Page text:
PORTLAND, Ore. Virtual reality software has long held the promise of enabling designers to sculpt the sleek curves and contours of a new product from "virtual clay," but until recently designers had to learn a whole new procedure for working with computer-aided design (CAD).
Until now, virtual shapes could only be sculpted via keyboard and mouse input to define "splines" or similar mathematical objects that determine a curve's shape, but have nothing to do with sculpting. More recently, haptic feedback devices have arrived that offer a more direct relationship between the hand and a virtual object, but they still lack the naturalness of hand-shaped clay.
A project of the State University of New York at Buffalo is seeking a direct intuitive method for working with virtual shapes in a CAD system using the type of glove developed in virtual reality systems. Using the approach, it is possible to work with actual clay to sculpt a shape, which is then automatically transferred to a CAD representation.
"Ours is the only technology capable of transferring touch directly from the user's hand to the virtual object," said associate professor Thenkurussi Kesavadas, director of the Virtual Reality Lab.
Today many designers still use real clay as is done in Detroit for new car designs the surfaces of which are then scanned and converted into a three-dimensional file for a CAD program. Then the designer has to switch to being a computer operator to refine and finalize the design using b-spline surfaces. Unfortunately, the two skill sets-sculpting and computer operation-have almost zero overlap, so designers must learn both skills.
Some products have appeared recently that use input devices such as a pencil-like stylus to modify virtual CAD shapes. For example, Reachin Technology AB (Stockholm, Sweden) markets a system using stereo displays and a haptic stylus that gives the user the illusion that a virtual object can be touched and modified just as though it were a physical object on the desktop.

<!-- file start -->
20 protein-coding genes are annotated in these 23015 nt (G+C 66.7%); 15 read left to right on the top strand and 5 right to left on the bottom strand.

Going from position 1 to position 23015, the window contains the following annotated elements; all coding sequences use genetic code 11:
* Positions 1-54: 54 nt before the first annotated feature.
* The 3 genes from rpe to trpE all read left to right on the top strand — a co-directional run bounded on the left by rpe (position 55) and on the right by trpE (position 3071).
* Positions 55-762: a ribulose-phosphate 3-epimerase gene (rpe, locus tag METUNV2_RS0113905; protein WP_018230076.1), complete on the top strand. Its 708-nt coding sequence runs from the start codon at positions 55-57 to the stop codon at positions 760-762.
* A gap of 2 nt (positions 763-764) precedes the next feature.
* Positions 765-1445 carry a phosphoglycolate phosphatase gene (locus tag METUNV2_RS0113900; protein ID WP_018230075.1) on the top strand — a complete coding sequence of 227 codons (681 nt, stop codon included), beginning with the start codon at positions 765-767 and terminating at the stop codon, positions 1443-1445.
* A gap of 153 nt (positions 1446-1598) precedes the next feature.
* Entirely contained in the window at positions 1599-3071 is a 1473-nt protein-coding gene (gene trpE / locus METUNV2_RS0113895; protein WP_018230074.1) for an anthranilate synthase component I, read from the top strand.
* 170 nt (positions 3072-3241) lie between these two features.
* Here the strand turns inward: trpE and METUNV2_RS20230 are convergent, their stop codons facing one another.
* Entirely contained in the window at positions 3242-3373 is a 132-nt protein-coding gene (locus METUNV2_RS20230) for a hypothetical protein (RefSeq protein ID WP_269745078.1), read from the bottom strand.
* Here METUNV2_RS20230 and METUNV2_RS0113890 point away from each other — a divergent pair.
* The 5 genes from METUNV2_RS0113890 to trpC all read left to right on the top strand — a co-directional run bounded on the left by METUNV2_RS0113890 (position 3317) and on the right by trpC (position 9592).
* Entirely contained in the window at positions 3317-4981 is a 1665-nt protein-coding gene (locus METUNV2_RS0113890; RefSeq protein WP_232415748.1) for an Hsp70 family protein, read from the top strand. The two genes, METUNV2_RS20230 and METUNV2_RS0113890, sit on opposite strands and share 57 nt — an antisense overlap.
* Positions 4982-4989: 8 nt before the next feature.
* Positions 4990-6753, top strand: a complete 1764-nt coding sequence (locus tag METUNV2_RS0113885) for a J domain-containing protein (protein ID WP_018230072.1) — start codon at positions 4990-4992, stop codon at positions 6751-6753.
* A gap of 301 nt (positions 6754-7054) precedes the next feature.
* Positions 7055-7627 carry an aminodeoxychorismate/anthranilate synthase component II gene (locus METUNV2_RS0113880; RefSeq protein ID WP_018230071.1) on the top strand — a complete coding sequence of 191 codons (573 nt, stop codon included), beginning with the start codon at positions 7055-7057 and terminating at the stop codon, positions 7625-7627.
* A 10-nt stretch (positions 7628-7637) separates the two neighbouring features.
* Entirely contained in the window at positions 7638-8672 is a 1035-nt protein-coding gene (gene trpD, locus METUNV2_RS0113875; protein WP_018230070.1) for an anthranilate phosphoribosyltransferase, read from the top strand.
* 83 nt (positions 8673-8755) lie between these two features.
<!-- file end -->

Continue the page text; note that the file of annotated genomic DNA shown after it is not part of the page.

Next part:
Kesavadas' ModelGlove, however, enables a designer to sculpt virtual clay using exactly the same hand motions and sculpting skills used with real clay. In fact, a real piece of clay is a part of the setup. A designer puts a block of real clay in front of the computer, puts on the glove and starts sculpting the clay. The on-screen virtual block responds via the ModelGlove, which records the force exerted by the hand when depressing and shaping the real block of clay. The glove communicates the motions to the computer model.
"Ours is a 3-D input device. You move your hand freely and when you grab objects in the real world with the glove, on the screen you see the object deform," said Kesavadas. "You can put this in the hands of a designer who has never used a CAD package, and they immediately begin creating beautiful smooth contours with no training whatsoever." Kesavadas developed the tool with Ameya Kamerkar, a graduate student in the Department of Mechanical and Aerospace Engineering. Kesavadas has applied for a patent through the university's Office of Science Technology Transfer and Economic Outreach.
Unlike other VR approaches, here the real clay provides the force feedback, rather than requiring an expensive and elaborate haptic-output mechanism from the computer that merely simulates the feeling of clay. Instead, the user watches the screen to see how the virtual clay is "shaping up," all the while pushing on the real clay. The real clay does not take on the contours of the object being sculpted. Instead, the designer merely employs the clay to provide a realistic feeling.
"Ours is just an input device only. You feel the real clay deforming, but the computer doesn't give you any feedback-it's the natural object" you're touching, said Kesavadas.
Currently, Kesavadas' ModelGlove only has a single point of contact with virtual objects-only one finger is wired-but Kesavadas predicts that even a commercial version with all fingers wired could eventually retail for as little as $500.
Other improvements under way include a palette of virtual tools, such as for cutting clay, from which users can select while they sculpt. Kesavadas' team is also writing translation software that will allow designers to use the glove as a front end for commercial CAD packages.
"We are also planning to make it wireless," said Kesavadas.
The University at Buffalo licenses its VR Lab inventions to Tactus Technologies Inc. (Amherst, N.Y.), which offers commercial versions of Kesavadas' previous inventions. One of those is the TacTell Glove, which uses force and position sensors to permit medical professionals to perform palpation while automatically extracting the physical properties of tissue for a computer file. Likewise, Tactus Technologies' V-Surgeon enables students to practice surgery in VR.